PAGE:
Tag Archives: snow depth

Polar bear mating season winds down with lots of sea ice habitat available

Habitat for polar bears is abundant worldwide as the prime feeding season passes its peak and mating season for sexually mature bears winds down.

JR1_1266.tif

Battle among polar bear males for the right to mate, from this 2011 DailyMail story here.

There is much more ice than usual around Svalbard in the Barents Sea and off Newfoundland and southern Labrador, home to ‘Davis Strait’ bears. There have been no media reports of polar bears onshore anywhere (since the third week of April in Newfoundland and late January in Svalbard).

Sea ice map below for 12 May 2017:

Svalbard ice extent 2017 May 12_NIS

Compare the extent and concentration of ice around Svalbard above (at 12 May 2017) to conditions that prevailed on the same date in 2015 (below), considered a “good ice” year for local polar bears (and the year of the last population size count which registered an increase over the 2004 count):

Svalbard ice extent 2015 May 12_NIS

There hasn’t been this much ice in the area at this point in the season for many years, especially to the north of Svalbard, and levels since late April have been above even the long-term average (disregard the huge downward blip, which is clearly a sensor malfunction of some kind):

Svalbard ice extent 2017 May 12 graph_NIS

In fact, ice is pretty solid throughout the Barents Sea and East Greenland at this time:

Barents Sea ice extent 2017 May 12_NIS

Across the Atlantic, the situation is similar, with unseasonably heavy sea ice off eastern North America and the Southern Beaufort Sea.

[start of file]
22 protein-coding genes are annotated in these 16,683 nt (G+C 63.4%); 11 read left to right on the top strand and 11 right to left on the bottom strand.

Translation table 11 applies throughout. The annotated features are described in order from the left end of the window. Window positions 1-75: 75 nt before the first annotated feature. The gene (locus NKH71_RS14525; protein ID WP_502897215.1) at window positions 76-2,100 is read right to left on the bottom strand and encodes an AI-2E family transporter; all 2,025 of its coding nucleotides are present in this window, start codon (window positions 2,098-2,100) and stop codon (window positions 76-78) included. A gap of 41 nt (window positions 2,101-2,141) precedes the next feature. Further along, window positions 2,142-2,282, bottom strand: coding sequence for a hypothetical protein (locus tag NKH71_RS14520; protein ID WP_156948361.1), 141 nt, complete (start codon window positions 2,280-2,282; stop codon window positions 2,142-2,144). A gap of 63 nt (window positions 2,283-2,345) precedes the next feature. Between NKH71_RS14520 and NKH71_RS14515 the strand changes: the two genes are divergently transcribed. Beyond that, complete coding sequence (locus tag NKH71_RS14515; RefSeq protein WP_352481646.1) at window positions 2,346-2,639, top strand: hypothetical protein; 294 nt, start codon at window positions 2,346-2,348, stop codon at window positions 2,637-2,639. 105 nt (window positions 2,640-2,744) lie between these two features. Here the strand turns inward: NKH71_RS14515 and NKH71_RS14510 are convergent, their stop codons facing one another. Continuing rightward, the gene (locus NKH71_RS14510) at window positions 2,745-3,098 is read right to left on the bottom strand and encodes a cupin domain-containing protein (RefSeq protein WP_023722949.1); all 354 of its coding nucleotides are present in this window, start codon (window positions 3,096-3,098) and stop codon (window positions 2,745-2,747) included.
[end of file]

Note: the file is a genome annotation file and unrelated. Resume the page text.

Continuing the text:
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W. Hudson Bay polar bear numbers declined then stabilized, says new paper

Polarbear_Parks Canada Wapusk in August

Western Hudson Bay bear, Wakusp National Park, August 2011.

In the just-published version of their Western Hudson Bay (WHB) population survey conducted in 2011, Nick Lunn and colleagues highlighted in the abstract:

“Our analysis suggested a long-term decline in the number of bears from 1,185 (993-1411) in 1987 to 806 (653-984) in 2011…” 

But they didn’t mention that the 806 estimate for 2011 was based on only a portion of the WHB region (Fig. 1) and has not been accepted by their peers as a valid estimate of the population size. They also failed to mention that the decline occurred due to thick spring ice and/or unsuitable snow conditions for ringed seals between 1989 and 1992 (Fig. 2), which resulted in reduced availability of polar bear prey (as I discussed in detail in Crockford 2015).

They know the “long-term” population decline is what the media will grab onto and run with – rather than the next sentence, which says “In the last 10 years of the study, the number of bears appeared stable due to temporary stability in sea ice conditions.

In other words, their study shows there has been no decline in the population since 2004, which had been predicted to occur (see previous post, Prediction #1), and there has been no trend in either breakup or freeze-up dates between 2001 and 2010 (or since). See previous post on the government report on which this paper is based here.